Its #FantasticFriday! A lot of future technology research is under way, and we’re here to report it. Let’s get started.
Hidden Fingerprint Sensor Under Smartphone Displays
Why not have a smartphone with a fingerprint sensor embedded in the entire screen, allowing specific users to unlock and use the phone? LG Innotek, LG’s electronic component subsidiary, has come up with a new fingerprint sensor module that can be embedded under the screen.
The fingerprint sensor is embedded under a space of 0.3mm under the screen, and can withstand an impact of 130gm dropped from 8 inches.
With an error rate of only 0.002%, the company feels very optimistic about the technology in future times. “LG Innotek expects that demand for fingerprint recognition technology will dramatically increase due to the expansion of the mobile payment market, has a plan to secure the new customer. Market research firm, IHS, reports approximately 499 million fingerprint sensors have been sold globally in 2015 and expects that number will increase to 1600 million units in 2020,” reads LG Innotek’s press release.
Robot Surgeons of the Future Outperform Humans
Researchers from the US have developed the Smart Tissue Autonomous Robot (STAR) system, a completely autonomous robot that can stitch (suture) tissues better than human surgeons. Testing on pig specimens for about 35 minutes, the robots demonstrated consistent stitching with lower mistakes. Human surgeons, on the contrary, took around 10 minutes to complete the procedure.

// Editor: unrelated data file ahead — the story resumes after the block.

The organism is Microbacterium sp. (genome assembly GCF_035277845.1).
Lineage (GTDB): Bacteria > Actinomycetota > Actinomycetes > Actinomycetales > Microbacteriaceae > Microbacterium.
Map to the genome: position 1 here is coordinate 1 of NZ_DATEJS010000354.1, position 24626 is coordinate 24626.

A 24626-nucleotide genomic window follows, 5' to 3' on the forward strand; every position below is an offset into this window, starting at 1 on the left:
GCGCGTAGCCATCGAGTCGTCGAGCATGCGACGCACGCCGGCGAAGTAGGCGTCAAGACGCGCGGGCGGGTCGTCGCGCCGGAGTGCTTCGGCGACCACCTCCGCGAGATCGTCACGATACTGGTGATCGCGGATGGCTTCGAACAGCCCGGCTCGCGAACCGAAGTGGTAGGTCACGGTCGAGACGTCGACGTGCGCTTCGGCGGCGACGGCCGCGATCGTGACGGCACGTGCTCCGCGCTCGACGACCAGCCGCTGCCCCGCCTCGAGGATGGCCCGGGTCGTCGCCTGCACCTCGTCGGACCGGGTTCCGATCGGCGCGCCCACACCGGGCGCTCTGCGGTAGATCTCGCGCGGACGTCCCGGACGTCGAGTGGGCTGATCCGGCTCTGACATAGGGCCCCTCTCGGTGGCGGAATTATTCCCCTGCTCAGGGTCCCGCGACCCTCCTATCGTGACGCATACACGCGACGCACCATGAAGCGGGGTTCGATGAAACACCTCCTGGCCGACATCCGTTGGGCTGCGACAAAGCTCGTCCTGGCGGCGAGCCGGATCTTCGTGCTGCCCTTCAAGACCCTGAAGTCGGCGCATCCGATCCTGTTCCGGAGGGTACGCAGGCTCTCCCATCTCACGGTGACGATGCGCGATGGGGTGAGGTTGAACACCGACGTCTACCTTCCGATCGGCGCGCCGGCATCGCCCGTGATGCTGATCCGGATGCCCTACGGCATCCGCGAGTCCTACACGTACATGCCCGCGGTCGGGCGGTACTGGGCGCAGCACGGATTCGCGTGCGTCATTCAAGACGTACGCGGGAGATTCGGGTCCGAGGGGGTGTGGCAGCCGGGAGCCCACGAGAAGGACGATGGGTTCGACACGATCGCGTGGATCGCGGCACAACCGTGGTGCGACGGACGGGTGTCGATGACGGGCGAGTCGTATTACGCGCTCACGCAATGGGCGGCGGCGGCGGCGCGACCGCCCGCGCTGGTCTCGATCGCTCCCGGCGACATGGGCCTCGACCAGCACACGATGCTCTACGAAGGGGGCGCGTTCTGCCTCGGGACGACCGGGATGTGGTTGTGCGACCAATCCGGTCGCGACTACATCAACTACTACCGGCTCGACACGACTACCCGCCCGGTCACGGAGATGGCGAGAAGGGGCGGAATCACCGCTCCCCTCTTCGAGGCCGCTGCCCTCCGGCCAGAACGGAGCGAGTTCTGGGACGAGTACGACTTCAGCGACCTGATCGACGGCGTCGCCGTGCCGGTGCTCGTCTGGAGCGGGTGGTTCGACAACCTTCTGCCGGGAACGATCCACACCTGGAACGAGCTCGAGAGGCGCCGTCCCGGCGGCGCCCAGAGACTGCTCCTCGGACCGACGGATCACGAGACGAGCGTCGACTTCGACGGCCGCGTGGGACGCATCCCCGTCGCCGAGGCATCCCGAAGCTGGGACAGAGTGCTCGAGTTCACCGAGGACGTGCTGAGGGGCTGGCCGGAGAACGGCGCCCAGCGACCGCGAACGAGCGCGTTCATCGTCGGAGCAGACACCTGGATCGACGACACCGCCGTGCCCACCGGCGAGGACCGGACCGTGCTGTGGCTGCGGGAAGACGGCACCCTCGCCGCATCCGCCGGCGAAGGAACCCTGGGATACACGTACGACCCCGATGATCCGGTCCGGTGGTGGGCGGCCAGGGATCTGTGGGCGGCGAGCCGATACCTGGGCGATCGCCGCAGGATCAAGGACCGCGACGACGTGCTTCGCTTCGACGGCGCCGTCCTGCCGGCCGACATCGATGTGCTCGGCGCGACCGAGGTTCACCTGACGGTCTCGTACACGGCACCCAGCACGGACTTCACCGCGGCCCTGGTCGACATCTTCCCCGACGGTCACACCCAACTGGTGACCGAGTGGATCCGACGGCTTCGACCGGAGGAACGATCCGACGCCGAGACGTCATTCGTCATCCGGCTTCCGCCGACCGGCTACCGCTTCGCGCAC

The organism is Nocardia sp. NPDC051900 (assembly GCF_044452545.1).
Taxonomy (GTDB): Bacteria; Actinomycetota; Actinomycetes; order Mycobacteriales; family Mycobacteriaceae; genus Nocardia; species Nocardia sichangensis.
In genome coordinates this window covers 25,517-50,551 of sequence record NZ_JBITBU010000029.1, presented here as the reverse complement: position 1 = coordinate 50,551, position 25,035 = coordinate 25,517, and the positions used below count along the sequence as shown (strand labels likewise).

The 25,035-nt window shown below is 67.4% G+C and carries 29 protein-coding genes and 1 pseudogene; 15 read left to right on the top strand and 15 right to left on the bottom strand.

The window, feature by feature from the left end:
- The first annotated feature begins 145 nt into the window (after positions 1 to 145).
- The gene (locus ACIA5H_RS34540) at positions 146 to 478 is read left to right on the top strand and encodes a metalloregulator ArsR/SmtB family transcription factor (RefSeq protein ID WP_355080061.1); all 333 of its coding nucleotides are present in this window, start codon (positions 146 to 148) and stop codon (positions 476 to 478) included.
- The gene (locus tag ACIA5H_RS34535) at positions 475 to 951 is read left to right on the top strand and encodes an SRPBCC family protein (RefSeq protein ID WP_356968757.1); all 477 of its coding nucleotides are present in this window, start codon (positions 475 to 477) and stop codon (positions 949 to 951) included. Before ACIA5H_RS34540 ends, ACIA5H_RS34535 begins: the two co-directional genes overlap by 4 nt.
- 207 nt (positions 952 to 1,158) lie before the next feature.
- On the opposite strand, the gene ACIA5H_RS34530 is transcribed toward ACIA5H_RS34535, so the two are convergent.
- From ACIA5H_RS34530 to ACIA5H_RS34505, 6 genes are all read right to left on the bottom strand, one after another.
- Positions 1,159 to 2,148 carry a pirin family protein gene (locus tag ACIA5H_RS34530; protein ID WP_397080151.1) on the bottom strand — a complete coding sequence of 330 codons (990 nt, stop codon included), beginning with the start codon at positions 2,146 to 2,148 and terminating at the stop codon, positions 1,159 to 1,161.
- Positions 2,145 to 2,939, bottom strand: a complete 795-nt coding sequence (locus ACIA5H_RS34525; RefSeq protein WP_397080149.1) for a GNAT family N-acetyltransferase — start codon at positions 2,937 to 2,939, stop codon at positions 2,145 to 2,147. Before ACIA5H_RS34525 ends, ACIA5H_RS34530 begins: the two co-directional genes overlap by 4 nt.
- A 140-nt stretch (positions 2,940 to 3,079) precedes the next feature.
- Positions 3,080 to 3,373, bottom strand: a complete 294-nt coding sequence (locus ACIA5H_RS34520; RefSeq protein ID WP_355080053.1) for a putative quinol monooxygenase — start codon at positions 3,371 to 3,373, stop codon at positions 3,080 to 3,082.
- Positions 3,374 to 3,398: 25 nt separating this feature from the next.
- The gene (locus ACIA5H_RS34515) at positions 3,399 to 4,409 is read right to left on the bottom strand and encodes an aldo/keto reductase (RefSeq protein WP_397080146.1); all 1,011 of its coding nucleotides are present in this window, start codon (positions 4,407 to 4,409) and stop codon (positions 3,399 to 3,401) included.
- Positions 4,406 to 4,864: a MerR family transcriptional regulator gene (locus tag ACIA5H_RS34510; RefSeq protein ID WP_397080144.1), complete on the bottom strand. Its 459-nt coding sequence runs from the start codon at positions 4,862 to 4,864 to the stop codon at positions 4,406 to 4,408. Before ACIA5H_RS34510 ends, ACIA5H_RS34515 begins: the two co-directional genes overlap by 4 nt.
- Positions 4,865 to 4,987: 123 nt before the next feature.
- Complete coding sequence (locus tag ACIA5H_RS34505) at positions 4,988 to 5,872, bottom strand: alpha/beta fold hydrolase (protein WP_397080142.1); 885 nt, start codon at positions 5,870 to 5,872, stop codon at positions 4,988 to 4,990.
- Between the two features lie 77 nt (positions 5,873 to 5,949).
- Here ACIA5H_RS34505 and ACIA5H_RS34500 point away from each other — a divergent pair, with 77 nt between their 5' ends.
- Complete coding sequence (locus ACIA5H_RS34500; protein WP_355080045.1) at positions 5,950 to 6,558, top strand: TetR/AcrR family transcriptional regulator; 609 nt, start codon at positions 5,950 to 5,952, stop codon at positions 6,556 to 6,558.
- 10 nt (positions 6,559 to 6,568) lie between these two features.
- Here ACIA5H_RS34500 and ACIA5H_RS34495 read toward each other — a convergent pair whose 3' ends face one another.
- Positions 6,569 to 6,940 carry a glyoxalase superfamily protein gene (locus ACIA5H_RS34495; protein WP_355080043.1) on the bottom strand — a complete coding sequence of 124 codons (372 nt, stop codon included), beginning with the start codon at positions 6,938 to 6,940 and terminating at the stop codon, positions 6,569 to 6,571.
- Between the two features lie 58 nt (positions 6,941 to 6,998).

“The current paradigm of robot-assisted surgeries depends entirely on an individual surgeon’s manual capability. Autonomous robotic surgery, [or] removing the surgeon’s hands, promises enhanced efficacy, safety, and improved access to optimized surgical techniques” Researchers stated.
Would you trust your future surgery to be performed by a completely autonomous robot? Researchers claim it would never be completely autonomous. “In a situation in which something critical is going on, the surgeon would be closely monitoring the robot. I’m sure that they wouldn’t feel comfortable having it run and go take a coffee break. If something goes wrong, it’s just a finger press away from stopping the robot and taking it out of the surgery and proceeding as you would normally, in a normal surgery.”
Testing Lung Function with a Phone Call
Researchers at the University of Washington have devised a new tool to test lung function over a simple phone call. Called SpiroCall, the device senses sound and pressure from exhaled air and sends the data to a remote server to analyze the results.
“We wanted to be able to measure lung function on any type of phone you might encounter around the world — smartphones, dumb phones, landlines, pay phones. With SpiroCall, you can call a 1-800 number, blow into the phone and use the telephone network to test your lung function,” said Shwetak Patel, Professor of Computer Science & Engineering and Electrical Engineering at the University.
Read more at www.bit.ly/q3newsblog. Q3 Technologies is a large diversified technology company which develops custom software products for the healthcare industry including cloud applications, enterprise applications across all platforms and Rich Internet Applications (RIA).